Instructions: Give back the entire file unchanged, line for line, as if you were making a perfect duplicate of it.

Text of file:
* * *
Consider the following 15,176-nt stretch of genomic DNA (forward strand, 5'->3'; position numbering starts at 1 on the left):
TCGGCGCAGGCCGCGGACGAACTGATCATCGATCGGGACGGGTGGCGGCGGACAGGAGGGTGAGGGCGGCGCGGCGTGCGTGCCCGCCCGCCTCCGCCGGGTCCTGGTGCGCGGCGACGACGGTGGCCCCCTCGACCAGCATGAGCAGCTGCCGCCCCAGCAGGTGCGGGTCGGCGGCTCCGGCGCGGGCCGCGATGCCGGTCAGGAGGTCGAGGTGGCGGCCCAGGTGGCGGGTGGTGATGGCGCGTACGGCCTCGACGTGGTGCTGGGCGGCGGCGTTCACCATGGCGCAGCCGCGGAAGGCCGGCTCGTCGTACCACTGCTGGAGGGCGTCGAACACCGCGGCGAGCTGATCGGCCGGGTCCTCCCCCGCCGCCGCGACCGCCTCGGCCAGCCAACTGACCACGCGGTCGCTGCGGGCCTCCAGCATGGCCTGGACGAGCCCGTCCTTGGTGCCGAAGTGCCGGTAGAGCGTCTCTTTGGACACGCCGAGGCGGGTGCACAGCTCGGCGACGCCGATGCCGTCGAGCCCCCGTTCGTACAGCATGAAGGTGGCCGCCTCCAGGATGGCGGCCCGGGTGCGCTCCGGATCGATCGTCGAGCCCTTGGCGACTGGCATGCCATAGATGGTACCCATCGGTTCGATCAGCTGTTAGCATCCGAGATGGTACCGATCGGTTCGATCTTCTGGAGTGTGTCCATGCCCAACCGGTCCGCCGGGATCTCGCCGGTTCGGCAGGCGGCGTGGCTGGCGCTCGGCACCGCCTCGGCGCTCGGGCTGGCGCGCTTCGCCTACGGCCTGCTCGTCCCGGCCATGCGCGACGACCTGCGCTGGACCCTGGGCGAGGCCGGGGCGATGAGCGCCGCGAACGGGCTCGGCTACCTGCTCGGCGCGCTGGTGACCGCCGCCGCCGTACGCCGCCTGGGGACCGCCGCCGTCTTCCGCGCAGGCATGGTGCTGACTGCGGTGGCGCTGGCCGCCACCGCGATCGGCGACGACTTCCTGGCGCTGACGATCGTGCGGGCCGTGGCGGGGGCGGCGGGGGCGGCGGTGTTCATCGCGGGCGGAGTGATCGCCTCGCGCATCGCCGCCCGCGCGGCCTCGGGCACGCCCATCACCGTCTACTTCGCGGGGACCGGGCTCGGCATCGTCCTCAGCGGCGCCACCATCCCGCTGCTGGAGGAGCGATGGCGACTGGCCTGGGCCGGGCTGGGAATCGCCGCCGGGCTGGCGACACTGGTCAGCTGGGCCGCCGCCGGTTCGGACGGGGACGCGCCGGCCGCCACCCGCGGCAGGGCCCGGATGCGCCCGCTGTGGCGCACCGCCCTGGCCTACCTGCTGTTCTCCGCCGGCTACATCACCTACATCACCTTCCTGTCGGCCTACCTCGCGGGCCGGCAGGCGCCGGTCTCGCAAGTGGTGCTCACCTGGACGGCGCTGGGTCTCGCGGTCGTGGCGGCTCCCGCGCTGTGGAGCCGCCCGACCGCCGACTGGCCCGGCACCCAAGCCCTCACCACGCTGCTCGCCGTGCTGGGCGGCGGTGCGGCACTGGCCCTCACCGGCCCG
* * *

Consider the following 15,176-nt stretch of genomic DNA (forward strand, 5'->3'; position numbering starts at 1 on the left):
TCGGCGCAGGCCGCGGACGAACTGATCATCGATCGGGACGGGTGGCGGCGGACAGGAGGGTGAGGGCGGCGCGGCGTGCGTGCCCGCCCGCCTCCGCCGGGTCCTGGTGCGCGGCGACGACGGTGGCCCCCTCGACCAGCATGAGCAGCTGCCGCCCCAGCAGGTGCGGGTCGGCGGCTCCGGCGCGGGCCGCGATGCCGGTCAGGAGGTCGAGGTGGCGGCCCAGGTGGCGGGTGGTGATGGCGCGTACGGCCTCGACGTGGTGCTGGGCGGCGGCGTTCACCATGGCGCAGCCGCGGAAGGCCGGCTCGTCGTACCACTGCTGGAGGGCGTCGAACACCGCGGCGAGCTGATCGGCCGGGTCCTCCCCCGCCGCCGCGACCGCCTCGGCCAGCCAACTGACCACGCGGTCGCTGCGGGCCTCCAGCATGGCCTGGACGAGCCCGTCCTTGGTGCCGAAGTGCCGGTAGAGCGTCTCTTTGGACACGCCGAGGCGGGTGCACAGCTCGGCGACGCCGATGCCGTCGAGCCCCCGTTCGTACAGCATGAAGGTGGCCGCCTCCAGGATGGCGGCCCGGGTGCGCTCCGGATCGATCGTCGAGCCCTTGGCGACTGGCATGCCATAGATGGTACCCATCGGTTCGATCAGCTGTTAGCATCCGAGATGGTACCGATCGGTTCGATCTTCTGGAGTGTGTCCATGCCCAACCGGTCCGCCGGGATCTCGCCGGTTCGGCAGGCGGCGTGGCTGGCGCTCGGCACCGCCTCGGCGCTCGGGCTGGCGCGCTTCGCCTACGGCCTGCTCGTCCCGGCCATGCGCGACGACCTGCGCTGGACCCTGGGCGAGGCCGGGGCGATGAGCGCCGCGAACGGGCTCGGCTACCTGCTCGGCGCGCTGGTGACCGCCGCCGCCGTACGCCGCCTGGGGACCGCCGCCGTCTTCCGCGCAGGCATGGTGCTGACTGCGGTGGCGCTGGCCGCCACCGCGATCGGCGACGACTTCCTGGCGCTGACGATCGTGCGGGCCGTGGCGGGGGCGGCGGGGGCGGCGGTGTTCATCGCGGGCGGAGTGATCGCCTCGCGCATCGCCGCCCGCGCGGCCTCGGGCACGCCCATCACCGTCTACTTCGCGGGGACCGGGCTCGGCATCGTCCTCAGCGGCGCCACCATCCCGCTGCTGGAGGAGCGATGGCGACTGGCCTGGGCCGGGCTGGGAATCGCCGCCGGGCTGGCGACACTGGTCAGCTGGGCCGCCGCCGGTTCGGACGGGGACGCGCCGGCCGCCACCCGCGGCAGGGCCCGGATGCGCCCGCTGTGGCGCACCGCCCTGGCCTACCTGCTGTTCTCCGCCGGCTACATCACCTACATCACCTTCCTGTCGGCCTACCTCGCGGGCCGGCAGGCGCCGGTCTCGCAAGTGGTGCTCACCTGGACGGCGCTGGGTCTCGCGGTCGTGGCGGCTCCCGCGCTGTGGAGCCGCCCGACCGCCGACTGGCCCGGCACCCAAGCCCTCACCACGCTGCTCGCCGTGCTGGGCGGCGGTGCGGCACTGGCCCTCACCGGCCCG